Cover photo for Albin Kolwicz's Obituary
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Albin Kolwicz

March 1, 1938 — November 28, 2021

Albin David Kolwicz of Boulder, Colorado, passed away unexpectedly but peacefully at home on November 28, 2021, from esophageal cancer. He was 83.

The son of Henry Kolwicz and Madalyn Kolaja Kolwicz, Al was born March 1, 1938, at the family farmhouse in Buttonwood, Pennsylvania. After several moves during childhood, the family settled in Miami, Florida. He graduated from the new Edward L. Constance (North Miami) High School in 1955 and the University of Florida in 1959 with a BS in Mathematics. He married Susan Lord (nee Spleet), the love of his life, on November 11, 1990, in Boulder.

In 1960, Al joined IBM as a programmer trainee at the software development laboratory in New York City. In addition to his primary assignment, Al served on a corporate committee assigned to develop standards for testing software products before they are announced or shipped. In 1961 he transferred to Poughkeepsie, NY, where he worked on the development and testing of IBM’s new mainframe operating system, OS/360. About 1965, he transferred to the new programming center in Boulder to help create IBM’s center for software development methodology. While there, he received two Outstanding Contribution Awards and was loaned to the University of Denver as Adjunct Professor in the mathematics department, teaching Operating Systems Design. He also served as Special Assistant to the Governor of Colorado, Dick Lamm.

He left IBM in 1970 to pursue his own business. He founded Systems Design and Development Corp. in Boulder. SDD created systems used by banks to connect “foreign” equipment to in-house computers, as well as a novel system called “DCATS” used to test and validate online applications. He later joined Boole & Babbage Corp. in Sunnyvale, California, as Executive Vice-President, where he oversaw the company’s return to the market. He was one of three co-founders of HaL Computer Systems in Campbell, California, which developed the first 64-bit computer and version of the UNIX operating system.

After Al returned to Boulder from California, he retired and founded the non-partisan Colorado Voter Group that included election integrity experts working to improve Colorado’s election system. Members frequently testified on statutes before the Colorado Legislature, and on election regulations at the Colorado Secretary of State’s office. Al spent the rest of his working life as an advocate for voting in person on an anonymous paper ballot, using secure, accurate, and verifiable records and procedures.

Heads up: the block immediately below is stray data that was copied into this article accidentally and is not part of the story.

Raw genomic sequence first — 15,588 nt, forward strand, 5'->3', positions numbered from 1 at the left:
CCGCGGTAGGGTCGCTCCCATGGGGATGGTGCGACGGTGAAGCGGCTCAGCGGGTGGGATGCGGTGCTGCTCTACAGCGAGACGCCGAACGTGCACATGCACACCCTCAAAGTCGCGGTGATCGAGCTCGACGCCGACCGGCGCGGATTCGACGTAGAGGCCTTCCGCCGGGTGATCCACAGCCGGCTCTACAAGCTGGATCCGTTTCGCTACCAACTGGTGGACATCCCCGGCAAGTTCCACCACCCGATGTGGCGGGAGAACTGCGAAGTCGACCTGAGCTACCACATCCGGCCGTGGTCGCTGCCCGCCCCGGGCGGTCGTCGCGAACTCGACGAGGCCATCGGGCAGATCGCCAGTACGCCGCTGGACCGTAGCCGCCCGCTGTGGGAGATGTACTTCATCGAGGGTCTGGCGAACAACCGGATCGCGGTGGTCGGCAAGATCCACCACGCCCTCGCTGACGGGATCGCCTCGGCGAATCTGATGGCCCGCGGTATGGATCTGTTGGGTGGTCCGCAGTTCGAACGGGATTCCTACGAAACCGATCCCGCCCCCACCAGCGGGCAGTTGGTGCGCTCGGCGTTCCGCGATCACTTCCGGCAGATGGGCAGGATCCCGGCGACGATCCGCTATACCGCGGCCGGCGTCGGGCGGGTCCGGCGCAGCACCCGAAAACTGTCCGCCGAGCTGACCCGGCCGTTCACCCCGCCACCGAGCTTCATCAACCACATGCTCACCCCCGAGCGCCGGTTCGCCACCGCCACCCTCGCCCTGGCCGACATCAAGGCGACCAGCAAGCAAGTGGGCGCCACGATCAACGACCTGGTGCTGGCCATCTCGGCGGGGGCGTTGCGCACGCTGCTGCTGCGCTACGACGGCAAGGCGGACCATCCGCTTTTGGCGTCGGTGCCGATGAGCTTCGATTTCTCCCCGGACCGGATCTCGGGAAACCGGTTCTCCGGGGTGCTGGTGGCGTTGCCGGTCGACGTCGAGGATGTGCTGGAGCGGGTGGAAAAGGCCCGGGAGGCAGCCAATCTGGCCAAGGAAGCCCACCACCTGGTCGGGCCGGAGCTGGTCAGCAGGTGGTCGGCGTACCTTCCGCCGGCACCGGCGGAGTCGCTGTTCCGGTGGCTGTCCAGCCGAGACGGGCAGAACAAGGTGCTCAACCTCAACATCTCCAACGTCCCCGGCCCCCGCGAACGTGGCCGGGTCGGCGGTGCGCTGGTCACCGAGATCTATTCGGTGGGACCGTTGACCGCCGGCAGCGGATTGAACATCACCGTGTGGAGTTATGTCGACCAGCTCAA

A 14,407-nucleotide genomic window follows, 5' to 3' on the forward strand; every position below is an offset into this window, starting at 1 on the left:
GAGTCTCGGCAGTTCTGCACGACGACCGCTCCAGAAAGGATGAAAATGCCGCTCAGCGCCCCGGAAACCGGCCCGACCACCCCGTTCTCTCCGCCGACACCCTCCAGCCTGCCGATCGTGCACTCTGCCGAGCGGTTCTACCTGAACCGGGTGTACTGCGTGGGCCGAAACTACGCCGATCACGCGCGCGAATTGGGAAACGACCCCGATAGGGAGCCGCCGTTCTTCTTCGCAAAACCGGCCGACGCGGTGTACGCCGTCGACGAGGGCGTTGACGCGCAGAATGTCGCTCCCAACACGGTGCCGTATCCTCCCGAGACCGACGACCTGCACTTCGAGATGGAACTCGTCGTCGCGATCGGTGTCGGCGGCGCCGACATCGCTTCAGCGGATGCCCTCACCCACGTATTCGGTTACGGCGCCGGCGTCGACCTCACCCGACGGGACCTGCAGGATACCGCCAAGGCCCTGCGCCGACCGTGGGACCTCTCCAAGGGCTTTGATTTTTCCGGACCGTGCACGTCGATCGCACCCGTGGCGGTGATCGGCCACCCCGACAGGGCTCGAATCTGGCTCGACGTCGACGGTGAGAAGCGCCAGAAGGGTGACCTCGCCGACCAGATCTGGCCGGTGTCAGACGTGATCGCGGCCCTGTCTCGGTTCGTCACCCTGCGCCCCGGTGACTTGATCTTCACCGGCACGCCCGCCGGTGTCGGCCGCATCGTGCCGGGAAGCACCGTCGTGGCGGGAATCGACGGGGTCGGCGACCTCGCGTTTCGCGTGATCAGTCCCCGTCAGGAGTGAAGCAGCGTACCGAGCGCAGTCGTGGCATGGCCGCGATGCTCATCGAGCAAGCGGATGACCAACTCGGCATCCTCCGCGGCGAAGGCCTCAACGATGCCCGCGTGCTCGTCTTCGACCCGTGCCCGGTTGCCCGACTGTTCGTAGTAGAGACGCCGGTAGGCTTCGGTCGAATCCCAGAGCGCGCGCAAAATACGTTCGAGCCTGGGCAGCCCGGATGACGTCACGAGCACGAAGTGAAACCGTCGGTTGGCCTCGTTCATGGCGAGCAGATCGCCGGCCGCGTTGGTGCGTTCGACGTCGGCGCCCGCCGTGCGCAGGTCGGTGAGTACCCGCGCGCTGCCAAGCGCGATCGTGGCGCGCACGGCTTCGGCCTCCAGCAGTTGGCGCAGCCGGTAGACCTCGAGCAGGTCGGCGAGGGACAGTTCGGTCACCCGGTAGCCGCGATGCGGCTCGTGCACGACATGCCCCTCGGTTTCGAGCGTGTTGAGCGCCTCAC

In his younger days, Al enjoyed cruising around town or the mountains in his red Alfa convertible, and white water kayaking and rock climbing with his buddies. He went to operas, concerts, museums, and palaces all over the world with Susie. A consummate ballroom dancer since college, he and Susie loved dancing to Big Band music. Together they enjoyed travelling, hiking, rafting, and wildlife watching in the U.S. and Canada, especially Alaska, New Mexico, Florida, and of course Colorado, as well as spending time on beaches and snorkeling. They became dedicated birders after they visited the Galapagos, their favorite trip. Annual trips to Hawaii and Mexico were augmented with road trips around Europe and the U.K. Later they added interesting river cruises on the Danube and the Yangtze.

Always focused on the present and the future, Al loved proposing and discussing new technology ideas and finding ways to help society. He also greatly valued participating in the literature study group at St. Aidan’s Episcopal Church. Most of all, Al cherished getting together and laughing with his dear friends and family.
Al is survived by his wife Susie, sisters Joan Burt, Christine Hirth, and Theresa Gerry, two daughters by a previous marriage, Robin Kolwicz (Phoenix) and Cheryl (James) Barnds (Takoma Park, Maryland), and three granddaughters, Chenevert, Dahlia, and Jamezen Barnds, along with many nieces and nephews (always their “Uncle Owl”). He was preceded in death by his sisters Jean Robinson and Lynn Clark.

Al chose to forego any formal celebration of life. Memorial contributions may be made to the Independence Institute at,, or any wildlife protection or conservation fund.
To order memorial trees or send flowers to the family in memory of Albin Kolwicz, please visit our flower store.

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